Feb. 28th, 2016

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When it comes to the latest managerial trends and cutting edge breakthroughs, the traditional law firm is twenty to thirty years in arrears; especially in areas of generating revenue streams and talent retention.

The larger regional firms and AMLAW 200 firms, that is over a hundred attorneys, seem to be slowly adapting; which is to say that the survivors of both the dwindling regional firms and, figuratively speaking, the AMLAW 50.

The mid-sized firms are profiting in this age of adaptation, that is between ten and thirty attorneys, focusing on a small core group of staff with a precise targeted clientele. It is not a matter of adaptation, rather finding a market with ten to twenty year projection for that market. That is, until their clientele finds breakthrough technology or methodology and compels the mid-sized firms to adapt; which will result in smaller firms or less mid-sized firms.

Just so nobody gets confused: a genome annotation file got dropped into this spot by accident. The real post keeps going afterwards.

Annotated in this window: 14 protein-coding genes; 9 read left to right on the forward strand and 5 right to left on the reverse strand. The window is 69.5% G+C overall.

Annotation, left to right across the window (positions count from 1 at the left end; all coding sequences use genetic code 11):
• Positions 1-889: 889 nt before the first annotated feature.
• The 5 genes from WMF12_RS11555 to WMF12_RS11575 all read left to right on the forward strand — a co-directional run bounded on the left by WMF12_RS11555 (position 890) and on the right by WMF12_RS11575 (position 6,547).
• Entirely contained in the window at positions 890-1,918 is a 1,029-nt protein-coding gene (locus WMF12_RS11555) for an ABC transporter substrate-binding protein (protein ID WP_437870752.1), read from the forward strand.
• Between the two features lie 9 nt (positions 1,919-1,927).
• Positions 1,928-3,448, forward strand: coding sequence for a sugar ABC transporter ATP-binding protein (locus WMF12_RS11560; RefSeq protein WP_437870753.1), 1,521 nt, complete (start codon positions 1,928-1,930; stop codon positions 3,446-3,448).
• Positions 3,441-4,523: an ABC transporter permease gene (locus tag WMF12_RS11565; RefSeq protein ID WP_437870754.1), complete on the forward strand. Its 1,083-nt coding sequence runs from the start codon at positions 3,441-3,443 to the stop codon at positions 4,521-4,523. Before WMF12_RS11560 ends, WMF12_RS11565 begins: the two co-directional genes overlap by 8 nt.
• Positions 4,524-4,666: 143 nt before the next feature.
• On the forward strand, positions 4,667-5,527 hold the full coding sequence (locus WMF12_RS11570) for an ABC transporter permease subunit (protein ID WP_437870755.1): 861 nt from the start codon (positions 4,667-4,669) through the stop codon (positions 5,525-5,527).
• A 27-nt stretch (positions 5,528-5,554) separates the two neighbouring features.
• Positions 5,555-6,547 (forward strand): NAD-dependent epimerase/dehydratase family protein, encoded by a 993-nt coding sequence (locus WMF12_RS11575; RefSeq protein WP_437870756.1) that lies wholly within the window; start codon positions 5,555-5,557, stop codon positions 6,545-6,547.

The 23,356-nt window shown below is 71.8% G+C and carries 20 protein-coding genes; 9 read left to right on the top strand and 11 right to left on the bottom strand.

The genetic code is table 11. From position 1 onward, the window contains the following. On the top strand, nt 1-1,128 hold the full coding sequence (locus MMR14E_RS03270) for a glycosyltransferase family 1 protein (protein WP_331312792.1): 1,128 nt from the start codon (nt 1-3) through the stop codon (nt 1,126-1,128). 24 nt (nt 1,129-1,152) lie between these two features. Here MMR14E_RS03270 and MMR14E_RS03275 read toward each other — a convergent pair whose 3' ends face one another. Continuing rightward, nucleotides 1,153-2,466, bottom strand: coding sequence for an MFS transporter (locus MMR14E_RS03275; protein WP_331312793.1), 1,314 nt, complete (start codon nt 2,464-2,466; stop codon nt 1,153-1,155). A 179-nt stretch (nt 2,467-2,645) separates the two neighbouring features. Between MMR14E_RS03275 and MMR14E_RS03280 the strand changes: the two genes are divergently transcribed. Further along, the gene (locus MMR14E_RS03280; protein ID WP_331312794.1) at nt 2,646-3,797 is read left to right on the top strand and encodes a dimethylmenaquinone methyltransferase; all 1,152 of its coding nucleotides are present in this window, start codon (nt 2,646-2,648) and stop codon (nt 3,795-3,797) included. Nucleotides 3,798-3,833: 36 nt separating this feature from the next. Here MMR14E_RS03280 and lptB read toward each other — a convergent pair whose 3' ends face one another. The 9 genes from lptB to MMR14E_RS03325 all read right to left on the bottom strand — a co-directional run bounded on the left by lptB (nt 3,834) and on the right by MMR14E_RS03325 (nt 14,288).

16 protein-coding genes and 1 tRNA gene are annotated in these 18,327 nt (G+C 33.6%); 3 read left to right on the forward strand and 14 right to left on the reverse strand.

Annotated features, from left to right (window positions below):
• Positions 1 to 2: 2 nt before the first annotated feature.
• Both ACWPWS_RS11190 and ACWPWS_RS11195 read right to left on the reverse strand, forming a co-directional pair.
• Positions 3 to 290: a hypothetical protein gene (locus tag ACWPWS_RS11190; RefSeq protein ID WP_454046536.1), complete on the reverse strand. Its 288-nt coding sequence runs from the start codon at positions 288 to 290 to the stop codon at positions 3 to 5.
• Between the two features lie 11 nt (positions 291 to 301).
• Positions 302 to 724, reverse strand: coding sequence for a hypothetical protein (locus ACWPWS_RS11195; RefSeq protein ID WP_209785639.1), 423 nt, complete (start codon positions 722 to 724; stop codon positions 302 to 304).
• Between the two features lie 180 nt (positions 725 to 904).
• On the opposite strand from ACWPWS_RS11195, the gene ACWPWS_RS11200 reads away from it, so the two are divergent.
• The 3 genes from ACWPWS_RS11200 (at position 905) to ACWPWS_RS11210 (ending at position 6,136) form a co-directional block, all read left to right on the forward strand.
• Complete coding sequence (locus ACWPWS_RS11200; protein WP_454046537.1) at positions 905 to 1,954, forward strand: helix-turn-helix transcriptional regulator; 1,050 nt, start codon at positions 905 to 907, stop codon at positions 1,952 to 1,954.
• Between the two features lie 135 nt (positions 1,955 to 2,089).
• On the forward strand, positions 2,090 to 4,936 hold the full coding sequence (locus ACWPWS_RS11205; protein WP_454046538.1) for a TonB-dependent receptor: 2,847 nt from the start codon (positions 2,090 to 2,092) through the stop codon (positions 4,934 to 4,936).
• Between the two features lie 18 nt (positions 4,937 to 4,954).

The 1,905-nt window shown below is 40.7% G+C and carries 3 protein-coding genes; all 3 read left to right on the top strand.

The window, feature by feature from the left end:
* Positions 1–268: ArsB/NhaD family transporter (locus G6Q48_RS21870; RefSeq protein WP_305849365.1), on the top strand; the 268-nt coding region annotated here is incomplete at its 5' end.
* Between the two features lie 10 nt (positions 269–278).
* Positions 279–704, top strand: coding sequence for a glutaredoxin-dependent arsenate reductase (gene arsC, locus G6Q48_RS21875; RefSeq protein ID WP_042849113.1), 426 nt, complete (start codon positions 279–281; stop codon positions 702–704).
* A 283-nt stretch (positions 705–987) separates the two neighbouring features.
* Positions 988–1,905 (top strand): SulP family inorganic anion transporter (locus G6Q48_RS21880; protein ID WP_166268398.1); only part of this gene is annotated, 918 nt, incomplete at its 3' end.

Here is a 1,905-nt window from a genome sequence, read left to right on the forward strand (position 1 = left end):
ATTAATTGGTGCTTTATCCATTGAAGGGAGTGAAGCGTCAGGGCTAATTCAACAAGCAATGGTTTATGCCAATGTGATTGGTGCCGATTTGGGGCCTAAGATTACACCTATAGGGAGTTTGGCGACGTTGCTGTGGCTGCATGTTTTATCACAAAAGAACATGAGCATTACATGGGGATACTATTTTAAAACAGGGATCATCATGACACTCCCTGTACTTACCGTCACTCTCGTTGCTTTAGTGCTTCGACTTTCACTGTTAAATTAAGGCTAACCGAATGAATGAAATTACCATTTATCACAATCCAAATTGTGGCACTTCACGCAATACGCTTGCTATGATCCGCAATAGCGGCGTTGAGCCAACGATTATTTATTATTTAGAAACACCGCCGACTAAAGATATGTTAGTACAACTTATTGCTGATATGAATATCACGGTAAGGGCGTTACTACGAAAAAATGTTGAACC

What is left are the small law firms. The most prolific of all law firms in the world. Two to five attorneys, one or two paralegals, possible a secretary and a support staff. In order to survive, a small firm uses a lot of creativity to compete or complete with the case demands; compatible technologies, or templates, or personnel juggling multiple roles. However, that creativity does not lend itself to finding cutting edge breakthroughs or utilizing the latest managerial trends to retain and groom talent or generating more revenue with less effort. What occurs is the same trends as the larger firms - obtain more clients to generate revenue without greater technology or breakthroughs. This leaves a smaller staff to produce a work product at the same level as a larger regional firm without the personnel or technologies, at a greater fragility of financial loss. Case in point, my workload is four times the average workload of my colleagues - with a cap of fifty hours a week in pay but expected to bill roughly one-hundred and twenty hours a month. Without more effective technologies that fit into a small firm without an active IT department, without additional personnel and with only one full-time attorney. The mathematical calculations, regarding input versus throughput versus EBITA, would make any business consultant shy away and declaring this venture a pig.

Almost makes a person want to say, "would you please, make up your silly little minds?!"

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